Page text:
*My book Born for This is all about helping you find the work you were meant to do. This series explores some of these lessons.
Lesson: Improving “soft skills” can increase your value no matter what kind of career you have.
Hard skills are things you learned through technical or academic training: how to make architectural drawings with certain software, how to properly administer medication as a nurse, and so on.
Soft skills are just as important—if not more—but aren’t usually taught in school. To be more effective (and to become more valuable), spend time improving your soft skills in writing, negotiation, conflict management, and follow-up.
When Daniel Vlcek quit his job and ventured out on his own, he already had the hard skills of property management, having trained as an electrician and spent years working maintenance on Colorado vacation homes. What really set him up for success, though, was his persistence in mastering the soft skills, in particular the skill of working with people.
Once he overcame his shyness about knocking on doors to talk to property owners, he found he was good at making them feel comfortable with his ability to handle their entire booking and management process.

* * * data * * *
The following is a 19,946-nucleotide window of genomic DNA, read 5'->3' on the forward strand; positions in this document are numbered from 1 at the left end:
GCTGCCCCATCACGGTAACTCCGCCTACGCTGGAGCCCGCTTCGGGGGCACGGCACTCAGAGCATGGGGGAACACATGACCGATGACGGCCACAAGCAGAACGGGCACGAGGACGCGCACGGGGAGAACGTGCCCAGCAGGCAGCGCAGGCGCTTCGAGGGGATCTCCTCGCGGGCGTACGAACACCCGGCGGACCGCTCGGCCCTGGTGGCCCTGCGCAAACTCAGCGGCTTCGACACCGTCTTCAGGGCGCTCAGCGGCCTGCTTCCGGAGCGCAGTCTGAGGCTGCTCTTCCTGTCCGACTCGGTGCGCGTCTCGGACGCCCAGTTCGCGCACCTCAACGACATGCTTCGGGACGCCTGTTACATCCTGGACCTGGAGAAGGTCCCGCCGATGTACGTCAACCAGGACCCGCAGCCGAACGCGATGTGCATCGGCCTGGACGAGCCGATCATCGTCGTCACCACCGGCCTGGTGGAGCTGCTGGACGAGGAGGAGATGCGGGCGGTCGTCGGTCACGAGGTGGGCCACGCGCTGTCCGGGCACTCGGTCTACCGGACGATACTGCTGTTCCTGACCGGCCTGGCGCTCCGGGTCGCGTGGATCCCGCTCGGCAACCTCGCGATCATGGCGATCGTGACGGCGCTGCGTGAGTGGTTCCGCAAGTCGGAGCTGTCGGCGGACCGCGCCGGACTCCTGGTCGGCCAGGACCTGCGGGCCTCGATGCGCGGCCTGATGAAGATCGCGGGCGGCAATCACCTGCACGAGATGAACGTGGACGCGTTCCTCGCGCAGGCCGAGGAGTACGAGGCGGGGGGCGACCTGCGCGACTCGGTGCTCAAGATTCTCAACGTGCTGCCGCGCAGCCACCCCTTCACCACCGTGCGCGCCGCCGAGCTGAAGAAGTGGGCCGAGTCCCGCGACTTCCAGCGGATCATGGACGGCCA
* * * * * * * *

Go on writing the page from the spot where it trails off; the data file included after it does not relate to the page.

In fact, the more his people skills improved, the more his business grew, and the more his business grew, the more he was able to enjoy the freedom he had always wanted. Losing his job, he said later, was one of the best things that had ever happened to him.
To sum up:
–Professionals with marginal skills: undesired
–Professionals with strong hard skills but poor social skills: needed on a short-term basis, but not always valued over the long run
–Professionals with strong hard skills and strong social skills: indispensable
People like Daniel remind me of something that Steve Martin said: “When you’re just starting out, don’t just be good—be so good they can’t ignore you.” If you’re reading this, you probably already have lots of hard skills. To be so good they can’t ignore you, focus your efforts on improving soft skills.